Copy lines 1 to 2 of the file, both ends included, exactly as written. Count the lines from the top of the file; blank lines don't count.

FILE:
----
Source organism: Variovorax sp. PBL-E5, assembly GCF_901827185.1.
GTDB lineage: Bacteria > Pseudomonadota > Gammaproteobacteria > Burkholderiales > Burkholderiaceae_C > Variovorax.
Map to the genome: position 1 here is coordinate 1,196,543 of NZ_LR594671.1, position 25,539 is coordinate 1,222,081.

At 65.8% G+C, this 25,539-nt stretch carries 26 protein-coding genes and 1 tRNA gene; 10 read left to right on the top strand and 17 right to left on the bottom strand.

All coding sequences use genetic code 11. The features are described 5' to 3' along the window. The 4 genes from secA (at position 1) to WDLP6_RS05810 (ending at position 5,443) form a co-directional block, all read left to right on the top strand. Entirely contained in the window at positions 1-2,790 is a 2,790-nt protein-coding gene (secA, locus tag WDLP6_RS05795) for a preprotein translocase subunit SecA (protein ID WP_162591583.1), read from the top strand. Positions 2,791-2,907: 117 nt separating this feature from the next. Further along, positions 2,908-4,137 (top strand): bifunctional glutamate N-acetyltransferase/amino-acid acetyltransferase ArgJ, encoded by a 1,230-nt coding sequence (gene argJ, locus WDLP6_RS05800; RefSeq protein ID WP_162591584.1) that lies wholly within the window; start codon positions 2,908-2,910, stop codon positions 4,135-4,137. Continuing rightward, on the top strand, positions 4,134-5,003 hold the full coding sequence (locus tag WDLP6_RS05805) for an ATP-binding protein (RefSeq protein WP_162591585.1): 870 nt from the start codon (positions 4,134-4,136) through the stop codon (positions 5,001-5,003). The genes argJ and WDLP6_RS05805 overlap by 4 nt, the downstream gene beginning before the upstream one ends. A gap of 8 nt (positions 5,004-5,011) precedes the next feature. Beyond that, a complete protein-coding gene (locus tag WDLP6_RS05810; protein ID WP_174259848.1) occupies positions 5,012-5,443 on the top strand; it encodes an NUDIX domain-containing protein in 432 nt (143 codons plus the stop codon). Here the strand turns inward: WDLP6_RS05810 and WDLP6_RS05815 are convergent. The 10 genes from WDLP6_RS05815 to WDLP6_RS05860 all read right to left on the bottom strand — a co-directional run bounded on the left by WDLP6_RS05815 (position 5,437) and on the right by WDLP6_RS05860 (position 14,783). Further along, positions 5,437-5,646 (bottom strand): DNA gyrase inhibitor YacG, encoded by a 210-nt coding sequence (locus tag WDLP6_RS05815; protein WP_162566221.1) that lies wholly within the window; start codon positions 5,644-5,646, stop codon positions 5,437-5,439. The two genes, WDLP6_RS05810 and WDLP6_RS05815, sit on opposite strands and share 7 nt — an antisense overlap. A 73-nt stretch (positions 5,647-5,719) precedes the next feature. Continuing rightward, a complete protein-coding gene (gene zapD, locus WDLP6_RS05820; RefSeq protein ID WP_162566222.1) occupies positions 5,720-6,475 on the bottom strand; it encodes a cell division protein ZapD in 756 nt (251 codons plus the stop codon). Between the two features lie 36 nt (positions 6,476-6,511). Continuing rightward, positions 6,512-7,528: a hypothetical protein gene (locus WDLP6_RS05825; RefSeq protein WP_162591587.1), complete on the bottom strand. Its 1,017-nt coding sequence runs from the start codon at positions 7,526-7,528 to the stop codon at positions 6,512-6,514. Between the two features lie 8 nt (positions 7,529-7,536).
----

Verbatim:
Source organism: Variovorax sp. PBL-E5, assembly GCF_901827185.1.
GTDB lineage: Bacteria > Pseudomonadota > Gammaproteobacteria > Burkholderiales > Burkholderiaceae_C > Variovorax.